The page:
The thought I’m peddling this week is that streaming services may have become too expensive for how scanty their libraries are.
Season 7 of Big Brother Naija premiered this weekend, and anyone without a DStv subscription has to get a Showmax subscription to keep up with the characters. It’s either that or tuning into Twitter FM for live updates.
The good news: I now have 24-hour access to 20-something-year-olds playing children’s games. 🙂The bad news? I have both Netflix and Showmax subscriptions but still can’t watch all the shows I want like Criminal Minds or Ms. Marvel. I’d have to get Disney+ if I want to watch those, but the service isn’t even available in my country yet.
Streaming services don’t have to look too far for why they keep losing subscribers: there are too many of them now, and most offer too little for their asking prices. 🤷🏾♂️
STANDARD CHARTERED SHUTS DOWN INTERNATIONAL SPEND ON NAIRA CARD
There’s more troubling forex news from Nigeria.
A few weeks ago, several African fintechs shutdown their virtual dollar card services after their API provider, Union54, experienced recurring chargeback fraud issues.
Many Nigerian businesses and individuals were affected as most can’t use their naira cards to pay for international services like Netflix or Amazon Web Service (AWS). It appears more will be affected in coming weeks.
Last weekend, Standard Chartered Bank, a British multinational bank, announced that it would be shutting down international spend on its naira cards. From August 1, all its customers will no longer be able to use their cards to pay for foreign subscriptions.
This time, the culprit isn’t chargeback fraud but Nigeria’s deteriorating forex situation.
Over the past few months, several commercial banks in Nigeria have instituted a $20 international spending limit on their naira cards. Banks like Zenith and UBA also suspended the use of naira cards for international ATM cash withdrawals and POS transactions.
This is all because the Central Bank of Nigeria (CBN), Nigeria’s apex bank, has reduced how much forex it makes available to commercial banks following a massive 2-year drop in its forex earnings. While the CBN continues to sell dollars at an official rate of ₦415/dollar, the prices of forex on parallel markets have soared to ₦630/dollar.
Zoom out: It’s not clear if other banks will follow suit, but if we learnt anything from Q1 when most banks instituted the $20 spending limit, it’s that bad news comes in quick succession.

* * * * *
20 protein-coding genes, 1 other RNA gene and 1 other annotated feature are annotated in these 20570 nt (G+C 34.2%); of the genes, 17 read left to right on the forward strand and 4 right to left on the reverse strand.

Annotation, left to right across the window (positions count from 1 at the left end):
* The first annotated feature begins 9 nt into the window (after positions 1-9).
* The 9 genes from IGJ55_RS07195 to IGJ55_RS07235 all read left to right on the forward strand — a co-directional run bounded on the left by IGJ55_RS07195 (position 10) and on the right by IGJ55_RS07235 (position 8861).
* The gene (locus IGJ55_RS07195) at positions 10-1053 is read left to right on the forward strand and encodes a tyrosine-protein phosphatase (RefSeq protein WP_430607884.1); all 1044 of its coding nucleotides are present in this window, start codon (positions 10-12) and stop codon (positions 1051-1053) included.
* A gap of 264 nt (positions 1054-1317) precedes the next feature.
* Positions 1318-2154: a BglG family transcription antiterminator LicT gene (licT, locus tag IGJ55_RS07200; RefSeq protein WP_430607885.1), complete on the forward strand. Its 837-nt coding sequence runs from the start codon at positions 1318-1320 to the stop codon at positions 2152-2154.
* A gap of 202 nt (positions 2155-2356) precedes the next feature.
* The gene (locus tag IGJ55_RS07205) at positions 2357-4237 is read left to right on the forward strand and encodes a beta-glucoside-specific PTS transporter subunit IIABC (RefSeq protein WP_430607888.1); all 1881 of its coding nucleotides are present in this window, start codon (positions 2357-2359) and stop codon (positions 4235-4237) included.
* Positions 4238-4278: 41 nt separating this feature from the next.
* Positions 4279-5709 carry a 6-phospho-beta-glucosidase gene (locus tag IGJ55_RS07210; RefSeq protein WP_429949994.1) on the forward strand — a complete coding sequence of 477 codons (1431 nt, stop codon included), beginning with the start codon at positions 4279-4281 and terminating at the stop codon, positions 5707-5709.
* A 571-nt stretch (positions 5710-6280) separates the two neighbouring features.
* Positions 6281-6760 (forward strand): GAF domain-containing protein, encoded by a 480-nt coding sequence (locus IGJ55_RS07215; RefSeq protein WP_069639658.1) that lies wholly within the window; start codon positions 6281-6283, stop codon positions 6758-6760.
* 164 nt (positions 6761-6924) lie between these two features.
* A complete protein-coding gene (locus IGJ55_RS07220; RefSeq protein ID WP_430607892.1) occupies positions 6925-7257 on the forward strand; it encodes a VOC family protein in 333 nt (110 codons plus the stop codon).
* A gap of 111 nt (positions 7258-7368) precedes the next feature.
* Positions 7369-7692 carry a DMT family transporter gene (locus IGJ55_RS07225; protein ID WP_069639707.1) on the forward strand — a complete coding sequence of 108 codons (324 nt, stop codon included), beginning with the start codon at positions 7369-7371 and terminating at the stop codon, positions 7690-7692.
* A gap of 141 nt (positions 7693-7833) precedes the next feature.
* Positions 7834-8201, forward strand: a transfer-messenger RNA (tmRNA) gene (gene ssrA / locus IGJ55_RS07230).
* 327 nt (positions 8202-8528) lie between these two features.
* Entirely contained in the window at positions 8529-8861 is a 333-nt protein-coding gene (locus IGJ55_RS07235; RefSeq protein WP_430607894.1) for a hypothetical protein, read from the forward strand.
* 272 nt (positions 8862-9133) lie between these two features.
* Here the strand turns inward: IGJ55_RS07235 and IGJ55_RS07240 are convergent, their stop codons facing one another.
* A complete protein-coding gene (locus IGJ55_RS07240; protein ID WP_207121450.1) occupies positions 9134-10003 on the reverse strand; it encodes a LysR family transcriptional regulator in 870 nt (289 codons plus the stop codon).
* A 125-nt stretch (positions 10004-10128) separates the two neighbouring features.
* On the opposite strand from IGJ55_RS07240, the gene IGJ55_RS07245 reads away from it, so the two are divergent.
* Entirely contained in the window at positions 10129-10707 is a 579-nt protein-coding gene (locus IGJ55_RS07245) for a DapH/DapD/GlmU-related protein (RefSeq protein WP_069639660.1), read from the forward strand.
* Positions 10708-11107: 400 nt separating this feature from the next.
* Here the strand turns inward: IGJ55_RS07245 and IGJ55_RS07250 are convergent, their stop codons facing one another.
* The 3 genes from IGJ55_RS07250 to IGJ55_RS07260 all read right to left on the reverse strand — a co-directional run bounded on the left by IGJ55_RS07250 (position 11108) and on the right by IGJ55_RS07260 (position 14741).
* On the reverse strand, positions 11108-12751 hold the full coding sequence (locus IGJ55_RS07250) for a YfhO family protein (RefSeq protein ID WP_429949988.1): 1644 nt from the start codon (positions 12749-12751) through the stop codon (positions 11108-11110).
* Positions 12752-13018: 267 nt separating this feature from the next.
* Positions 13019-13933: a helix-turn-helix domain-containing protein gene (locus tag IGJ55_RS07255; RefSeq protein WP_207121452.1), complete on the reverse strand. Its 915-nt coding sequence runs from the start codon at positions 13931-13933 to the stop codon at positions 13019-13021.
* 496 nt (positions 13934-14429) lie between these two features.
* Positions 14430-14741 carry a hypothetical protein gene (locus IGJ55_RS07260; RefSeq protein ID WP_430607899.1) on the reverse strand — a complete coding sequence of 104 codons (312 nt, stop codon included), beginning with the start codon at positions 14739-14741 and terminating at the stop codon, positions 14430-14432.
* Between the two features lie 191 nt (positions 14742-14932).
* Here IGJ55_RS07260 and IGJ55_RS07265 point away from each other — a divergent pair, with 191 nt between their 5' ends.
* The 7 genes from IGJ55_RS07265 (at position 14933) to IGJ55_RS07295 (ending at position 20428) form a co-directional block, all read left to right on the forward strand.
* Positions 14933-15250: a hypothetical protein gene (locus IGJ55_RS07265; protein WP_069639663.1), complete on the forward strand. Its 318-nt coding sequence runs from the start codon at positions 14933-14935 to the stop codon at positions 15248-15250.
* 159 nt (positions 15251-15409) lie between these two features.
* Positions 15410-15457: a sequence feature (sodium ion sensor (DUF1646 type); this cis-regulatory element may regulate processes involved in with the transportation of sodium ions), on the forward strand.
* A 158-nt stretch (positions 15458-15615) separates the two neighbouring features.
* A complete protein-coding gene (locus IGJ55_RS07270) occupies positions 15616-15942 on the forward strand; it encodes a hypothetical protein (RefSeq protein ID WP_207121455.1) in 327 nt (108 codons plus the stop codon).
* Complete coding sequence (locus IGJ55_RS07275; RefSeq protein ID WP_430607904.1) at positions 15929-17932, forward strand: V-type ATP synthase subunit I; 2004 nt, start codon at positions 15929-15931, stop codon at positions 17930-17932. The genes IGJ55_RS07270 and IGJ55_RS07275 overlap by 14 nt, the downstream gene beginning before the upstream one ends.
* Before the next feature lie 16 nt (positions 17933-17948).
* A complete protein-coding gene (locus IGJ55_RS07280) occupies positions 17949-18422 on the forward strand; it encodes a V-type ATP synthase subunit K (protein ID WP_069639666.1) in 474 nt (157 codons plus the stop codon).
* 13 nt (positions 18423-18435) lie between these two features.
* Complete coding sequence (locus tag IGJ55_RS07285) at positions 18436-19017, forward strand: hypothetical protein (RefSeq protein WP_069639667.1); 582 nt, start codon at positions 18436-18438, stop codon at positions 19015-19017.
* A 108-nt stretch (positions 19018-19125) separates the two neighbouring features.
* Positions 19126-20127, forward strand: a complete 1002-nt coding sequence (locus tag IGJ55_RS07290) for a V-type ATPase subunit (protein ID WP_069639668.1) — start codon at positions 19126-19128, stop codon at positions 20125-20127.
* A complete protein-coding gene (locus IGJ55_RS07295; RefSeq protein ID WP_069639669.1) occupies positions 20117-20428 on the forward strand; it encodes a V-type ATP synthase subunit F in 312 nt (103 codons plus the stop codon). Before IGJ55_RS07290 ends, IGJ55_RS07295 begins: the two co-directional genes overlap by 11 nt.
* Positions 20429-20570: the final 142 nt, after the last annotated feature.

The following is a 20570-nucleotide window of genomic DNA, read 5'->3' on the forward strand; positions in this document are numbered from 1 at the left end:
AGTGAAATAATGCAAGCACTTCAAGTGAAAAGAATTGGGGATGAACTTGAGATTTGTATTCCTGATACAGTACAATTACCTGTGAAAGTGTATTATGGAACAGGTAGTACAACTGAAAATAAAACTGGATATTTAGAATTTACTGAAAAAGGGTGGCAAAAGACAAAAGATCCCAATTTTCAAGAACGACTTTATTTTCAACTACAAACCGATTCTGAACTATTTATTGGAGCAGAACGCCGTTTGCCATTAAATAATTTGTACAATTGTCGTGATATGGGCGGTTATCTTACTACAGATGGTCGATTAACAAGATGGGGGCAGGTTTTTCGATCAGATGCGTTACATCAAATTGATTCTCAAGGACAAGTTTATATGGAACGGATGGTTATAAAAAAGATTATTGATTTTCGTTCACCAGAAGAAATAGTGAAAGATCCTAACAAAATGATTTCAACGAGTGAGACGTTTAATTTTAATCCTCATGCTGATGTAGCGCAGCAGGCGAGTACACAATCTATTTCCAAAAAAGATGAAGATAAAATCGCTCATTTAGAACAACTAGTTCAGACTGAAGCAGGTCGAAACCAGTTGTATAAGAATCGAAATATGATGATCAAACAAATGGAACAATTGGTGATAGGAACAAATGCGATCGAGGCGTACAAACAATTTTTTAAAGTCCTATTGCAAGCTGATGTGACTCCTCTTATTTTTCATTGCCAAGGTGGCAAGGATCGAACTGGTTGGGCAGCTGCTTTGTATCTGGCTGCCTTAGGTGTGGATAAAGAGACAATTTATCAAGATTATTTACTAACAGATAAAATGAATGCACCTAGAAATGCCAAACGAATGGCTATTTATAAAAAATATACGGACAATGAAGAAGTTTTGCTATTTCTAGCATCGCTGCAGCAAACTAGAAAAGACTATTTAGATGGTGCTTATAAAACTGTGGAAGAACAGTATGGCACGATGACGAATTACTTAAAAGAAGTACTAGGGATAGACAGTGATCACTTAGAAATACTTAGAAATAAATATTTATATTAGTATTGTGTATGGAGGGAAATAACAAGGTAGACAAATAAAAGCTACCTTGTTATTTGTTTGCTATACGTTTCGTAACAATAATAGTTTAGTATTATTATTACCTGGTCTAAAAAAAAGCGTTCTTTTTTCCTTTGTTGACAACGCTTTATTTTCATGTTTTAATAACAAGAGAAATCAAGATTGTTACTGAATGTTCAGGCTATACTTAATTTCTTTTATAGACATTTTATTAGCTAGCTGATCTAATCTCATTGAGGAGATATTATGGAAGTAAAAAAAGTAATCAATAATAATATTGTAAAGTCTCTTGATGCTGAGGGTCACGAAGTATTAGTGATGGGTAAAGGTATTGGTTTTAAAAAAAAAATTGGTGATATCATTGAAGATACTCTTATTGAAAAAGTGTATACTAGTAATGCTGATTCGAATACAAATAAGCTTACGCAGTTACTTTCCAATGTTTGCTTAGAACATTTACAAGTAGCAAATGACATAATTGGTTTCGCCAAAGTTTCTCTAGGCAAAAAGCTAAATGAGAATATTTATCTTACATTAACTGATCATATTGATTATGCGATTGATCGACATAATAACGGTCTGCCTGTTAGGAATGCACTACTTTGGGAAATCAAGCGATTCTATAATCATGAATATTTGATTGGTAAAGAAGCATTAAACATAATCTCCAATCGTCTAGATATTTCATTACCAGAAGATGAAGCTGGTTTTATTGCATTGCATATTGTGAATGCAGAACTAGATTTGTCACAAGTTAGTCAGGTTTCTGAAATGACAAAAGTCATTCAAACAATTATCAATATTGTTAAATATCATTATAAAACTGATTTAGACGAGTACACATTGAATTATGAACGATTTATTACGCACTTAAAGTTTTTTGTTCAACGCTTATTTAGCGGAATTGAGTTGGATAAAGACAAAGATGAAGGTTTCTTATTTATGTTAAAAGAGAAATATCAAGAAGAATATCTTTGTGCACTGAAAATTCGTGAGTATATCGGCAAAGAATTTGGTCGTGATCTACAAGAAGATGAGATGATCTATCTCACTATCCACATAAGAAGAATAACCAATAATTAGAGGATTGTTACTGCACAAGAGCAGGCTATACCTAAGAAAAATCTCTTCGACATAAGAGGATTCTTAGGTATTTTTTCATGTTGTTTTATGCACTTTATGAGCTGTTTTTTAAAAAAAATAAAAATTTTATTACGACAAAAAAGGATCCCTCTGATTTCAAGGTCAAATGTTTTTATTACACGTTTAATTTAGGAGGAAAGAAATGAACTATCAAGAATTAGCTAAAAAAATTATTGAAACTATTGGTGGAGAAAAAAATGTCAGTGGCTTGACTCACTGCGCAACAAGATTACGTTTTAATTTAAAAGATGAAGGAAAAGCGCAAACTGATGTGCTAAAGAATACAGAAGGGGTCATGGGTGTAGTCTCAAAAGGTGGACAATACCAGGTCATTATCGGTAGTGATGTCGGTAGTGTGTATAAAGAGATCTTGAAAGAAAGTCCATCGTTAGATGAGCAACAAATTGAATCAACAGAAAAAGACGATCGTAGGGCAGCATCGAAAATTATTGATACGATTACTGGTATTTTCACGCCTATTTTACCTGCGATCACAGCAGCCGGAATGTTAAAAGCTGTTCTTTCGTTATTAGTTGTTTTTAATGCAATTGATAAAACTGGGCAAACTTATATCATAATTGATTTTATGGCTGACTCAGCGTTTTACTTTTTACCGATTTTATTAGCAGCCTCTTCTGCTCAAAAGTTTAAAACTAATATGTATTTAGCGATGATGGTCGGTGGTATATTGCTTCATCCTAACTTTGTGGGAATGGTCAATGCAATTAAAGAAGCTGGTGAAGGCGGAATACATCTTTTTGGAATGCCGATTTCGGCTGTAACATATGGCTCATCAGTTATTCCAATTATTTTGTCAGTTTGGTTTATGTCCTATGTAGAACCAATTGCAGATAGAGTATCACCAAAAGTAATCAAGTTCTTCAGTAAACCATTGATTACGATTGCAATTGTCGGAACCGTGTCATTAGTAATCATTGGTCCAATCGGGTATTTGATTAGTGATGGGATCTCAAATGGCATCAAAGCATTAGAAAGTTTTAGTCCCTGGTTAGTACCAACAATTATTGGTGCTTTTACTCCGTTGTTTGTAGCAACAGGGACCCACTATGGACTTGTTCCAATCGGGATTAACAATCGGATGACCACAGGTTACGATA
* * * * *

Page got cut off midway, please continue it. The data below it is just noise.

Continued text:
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SOUTH AFRICAN TAXMAN WANTS A BILLION FROM BITCOIN SCAM
Two weeks ago, the US Commodities Futures Trading Commission (CFTC) announced that it had charged a South African man with involvement in a $1.7 billion bitcoin fraud scheme.
Well, the good news is that some of the funds from the said scheme have been recovered by the liquidators of Mirror Trade International (MTI), a company which the accused Cornelius Johannes Steynberg was CEO of, and which was used to run the scam.
The bad news, however, is that for people who were victims of the scam, it is unlikely they will touch a cent of the recovered funds, all thanks to the South African Revenue Services (SARS).
The billion-rand bigger picture
According to MyBroadband , in March 2021, the liquidators recovered 1,281 bitcoin frozen by MTI’s former brokerage in Belize, FXChoice. The liquidators immediately sold the bitcoin and received R1.1 billion (~$65 million) for the assets.
SARS says that the liquidators failed to file their tax returns and slapped them with a R580 million (~$34 million) fine plus tax and interest, bringing the total to R930 million (~$55 million) between the tax years 2020 and 2021.
But, but, what about the victims?
If the SARS’ claim is successful, between R69 million (~$4 million) and R169 million (~$10 million) in the failed scheme’s estate, a sizeable chunk of which will likely be spent on legal fees, leaving little for the victims.
Apart from the South African taxman, at least 3 other parties are vying for their slice of the R1.1 billion pie—MTI’s liquidators, Steynberg’s liquidators, and the CFTC in the US, where it is claimed MTI defrauded 23,000 individuals out of 29,421 bitcoins valued at R29.6 billion (~$1.7 billion.)
That’s it, folks
It seems as though victims of the fraud scheme were probably looking to get justice in the form of both their money back and seeing the perpetrators of the scheme behind bars. It’s starting to look more likely that they will just have to settle for the latter.
NETFLIX’S AD-TIER PLAN WILL HAVE A SMALLER LIBRARY
Some people say that exclusivity is the backbone of successful businesses. Now we can’t be sure if Netflix executives believe this, but these stakeholders are bringing exclusivity to Netflix.
Since April 2022, when Netflix officially announced that it would launch ads on its platform, there have been speculations about how the ads would operate, especially with Netflix’s recent efforts to end password sharing on the platform.
Netflix finally announced last week that its imminent ad-supported plan would not allow users to see all the movies on its current catalogue. This comes after the streaming service company partnered with Microsoft to market an ad-supported tier in its subscription options.